The initiative has already been successful on Leith Walk, where the “I Love Leith” banners are said to have contributed to a greater sense of community in the area. And now city planners have agreed to adapt regulations to allow it to be rolled out across the city’s nine local “town centres”, including Gorgie/Dalry, Morningside/Bruntsfield, Stockbridge and Tollcross.
Under the changes, the National Museum of Scotland will be allowed to advertise its events using giant banners on Chambers Street for the first time, while a series of banners promoting the Edinburgh “Inspiring Capital” brand will also hang from the side of Eastfield Road, the main approach road between the A8 and the airport.
Two of the first areas to introduce the banners will be Gorgie – where a “Gorgeous Gorgie” campaign has already been launched and the banners are expected to go up within weeks – and Corstorphine.
Maria Kelly, chairwoman of the Gorgie/Dalry Community Council, believes that they could prove to be a positive tool in promoting the area.
She said: “When I’ve walked down Leith Walk [the banners] make me look up. I’m not from that area but it tells you about famous local people and places and that can only be a positive thing. Gorgie/Dalry has a real high street with some lovely shops – it’s not just about chains – and it would be a good idea if this makes people more aware of that.”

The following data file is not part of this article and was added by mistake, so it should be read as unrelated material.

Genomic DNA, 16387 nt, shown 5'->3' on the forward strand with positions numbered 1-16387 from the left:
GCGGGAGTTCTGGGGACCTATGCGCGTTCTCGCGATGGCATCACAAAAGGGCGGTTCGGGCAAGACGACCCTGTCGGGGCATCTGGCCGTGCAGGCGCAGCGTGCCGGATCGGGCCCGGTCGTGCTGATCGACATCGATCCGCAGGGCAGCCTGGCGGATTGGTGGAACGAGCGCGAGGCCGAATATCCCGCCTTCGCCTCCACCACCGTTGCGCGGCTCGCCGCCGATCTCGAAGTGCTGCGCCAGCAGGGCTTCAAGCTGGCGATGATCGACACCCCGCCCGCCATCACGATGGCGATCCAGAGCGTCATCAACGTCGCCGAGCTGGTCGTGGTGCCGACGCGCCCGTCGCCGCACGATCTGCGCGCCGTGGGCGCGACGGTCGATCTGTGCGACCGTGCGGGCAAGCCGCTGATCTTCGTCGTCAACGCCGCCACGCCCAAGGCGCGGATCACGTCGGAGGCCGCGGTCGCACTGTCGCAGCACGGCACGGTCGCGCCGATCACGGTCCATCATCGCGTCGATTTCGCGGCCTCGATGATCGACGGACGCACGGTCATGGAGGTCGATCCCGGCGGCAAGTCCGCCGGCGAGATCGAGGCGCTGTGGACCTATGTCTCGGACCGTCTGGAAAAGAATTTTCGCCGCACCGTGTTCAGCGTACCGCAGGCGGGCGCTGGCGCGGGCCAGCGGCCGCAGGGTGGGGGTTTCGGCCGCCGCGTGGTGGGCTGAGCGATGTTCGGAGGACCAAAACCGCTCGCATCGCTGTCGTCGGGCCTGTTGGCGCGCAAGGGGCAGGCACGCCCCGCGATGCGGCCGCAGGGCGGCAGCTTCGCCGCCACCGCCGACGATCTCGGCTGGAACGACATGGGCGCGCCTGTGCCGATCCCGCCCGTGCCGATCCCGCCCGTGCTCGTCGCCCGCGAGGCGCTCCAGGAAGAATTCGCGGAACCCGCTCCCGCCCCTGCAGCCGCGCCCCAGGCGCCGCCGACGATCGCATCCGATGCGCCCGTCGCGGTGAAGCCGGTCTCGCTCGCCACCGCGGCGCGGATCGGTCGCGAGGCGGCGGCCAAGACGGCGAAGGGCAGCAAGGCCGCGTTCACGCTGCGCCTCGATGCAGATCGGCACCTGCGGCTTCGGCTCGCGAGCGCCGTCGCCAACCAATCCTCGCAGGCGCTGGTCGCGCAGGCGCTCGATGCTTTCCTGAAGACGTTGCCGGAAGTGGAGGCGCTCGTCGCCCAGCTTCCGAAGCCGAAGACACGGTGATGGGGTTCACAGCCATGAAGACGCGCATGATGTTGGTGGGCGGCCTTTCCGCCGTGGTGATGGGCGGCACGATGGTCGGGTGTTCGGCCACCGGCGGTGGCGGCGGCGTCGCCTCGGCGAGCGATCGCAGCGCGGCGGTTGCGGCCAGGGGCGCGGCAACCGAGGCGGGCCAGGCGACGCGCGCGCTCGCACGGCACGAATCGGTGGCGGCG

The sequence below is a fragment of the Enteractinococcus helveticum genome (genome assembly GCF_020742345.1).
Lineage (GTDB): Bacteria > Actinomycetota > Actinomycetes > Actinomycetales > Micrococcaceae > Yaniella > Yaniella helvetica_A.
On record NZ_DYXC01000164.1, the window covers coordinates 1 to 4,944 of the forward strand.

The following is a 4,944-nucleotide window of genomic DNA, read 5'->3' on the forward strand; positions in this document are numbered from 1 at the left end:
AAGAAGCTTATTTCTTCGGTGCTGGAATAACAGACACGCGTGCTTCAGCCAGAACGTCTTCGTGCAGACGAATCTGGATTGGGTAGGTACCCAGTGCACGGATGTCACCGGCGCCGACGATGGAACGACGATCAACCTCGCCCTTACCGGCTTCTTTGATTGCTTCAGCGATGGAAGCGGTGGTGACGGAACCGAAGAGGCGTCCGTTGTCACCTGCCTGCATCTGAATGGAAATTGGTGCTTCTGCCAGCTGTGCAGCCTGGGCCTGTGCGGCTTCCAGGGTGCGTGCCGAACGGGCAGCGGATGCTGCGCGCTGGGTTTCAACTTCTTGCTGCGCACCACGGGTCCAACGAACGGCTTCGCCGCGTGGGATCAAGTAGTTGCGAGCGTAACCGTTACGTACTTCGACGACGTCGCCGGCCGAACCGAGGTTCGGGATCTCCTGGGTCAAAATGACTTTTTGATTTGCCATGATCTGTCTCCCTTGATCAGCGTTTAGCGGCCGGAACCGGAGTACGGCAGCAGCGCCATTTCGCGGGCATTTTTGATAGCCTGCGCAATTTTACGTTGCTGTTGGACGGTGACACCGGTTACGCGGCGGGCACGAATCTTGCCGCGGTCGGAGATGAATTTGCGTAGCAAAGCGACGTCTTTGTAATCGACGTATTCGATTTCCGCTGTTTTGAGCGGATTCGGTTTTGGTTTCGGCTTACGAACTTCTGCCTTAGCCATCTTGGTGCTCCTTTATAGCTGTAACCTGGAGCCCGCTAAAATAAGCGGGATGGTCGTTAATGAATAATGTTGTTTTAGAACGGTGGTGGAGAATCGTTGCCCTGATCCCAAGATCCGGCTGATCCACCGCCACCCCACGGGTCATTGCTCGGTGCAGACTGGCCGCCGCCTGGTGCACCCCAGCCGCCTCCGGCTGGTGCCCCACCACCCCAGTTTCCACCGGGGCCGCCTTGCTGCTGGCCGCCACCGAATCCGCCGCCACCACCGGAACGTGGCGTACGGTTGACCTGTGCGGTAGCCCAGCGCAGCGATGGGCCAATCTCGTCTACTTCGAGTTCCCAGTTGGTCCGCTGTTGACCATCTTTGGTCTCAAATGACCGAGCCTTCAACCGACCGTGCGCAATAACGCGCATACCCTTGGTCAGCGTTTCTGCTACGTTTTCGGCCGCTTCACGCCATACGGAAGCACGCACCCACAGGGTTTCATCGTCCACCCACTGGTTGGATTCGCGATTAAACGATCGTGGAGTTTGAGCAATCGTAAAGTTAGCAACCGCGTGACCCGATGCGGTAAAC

The banners won’t carry advertising but will “reflect some of the local characteristics” of each area.
Officials say their proposed changes to the 2008 “city dressing strategy” are justified as the banners will “promote the values and qualities of the particular town centre”, while making “an important contribution to the economic vitality of town centres” and demonstrating the confidence of the authorities and community in the town centres.
Graham Russell, one of the city’s “town centre co-ordinators”, who first introduced the “I Love Leith” banners to help the area recover from the impact of tram works, said: “It is an economic development longterm strategy to build stronger town centres and Leith Walk was the first one to get the banners and it was done to drive footfall, improve the environment and appearance, retain jobs and attract new investment.
“The banners were the first thing to lift people’s eyes away from what they expect on Leith Walk. There was a major effect and the work we did helped to brand the area around ‘I Love Leith’ and bring Leith Walk back from its previous position. There was also a huge amount of community ownership about it.”
Councillor Jim Lowrie, the city’s planning leader, said: “In local town centres such as Leith, banners have had a positive impact in reinforcing local identity and helping to support the local economy. They are also a positive way of highlighting various international and national events taking place in Edinburgh throughout the year.”
Nine “town centres”:
Nicolson Street/Clerk Street
Two key city streets for
purposes of ‘city dressing’:
This is in addition to existing locations where banners are already allowed, including: Princes Street, Picardy Place, Grassmarket, Lothian Road, Ocean Terminal.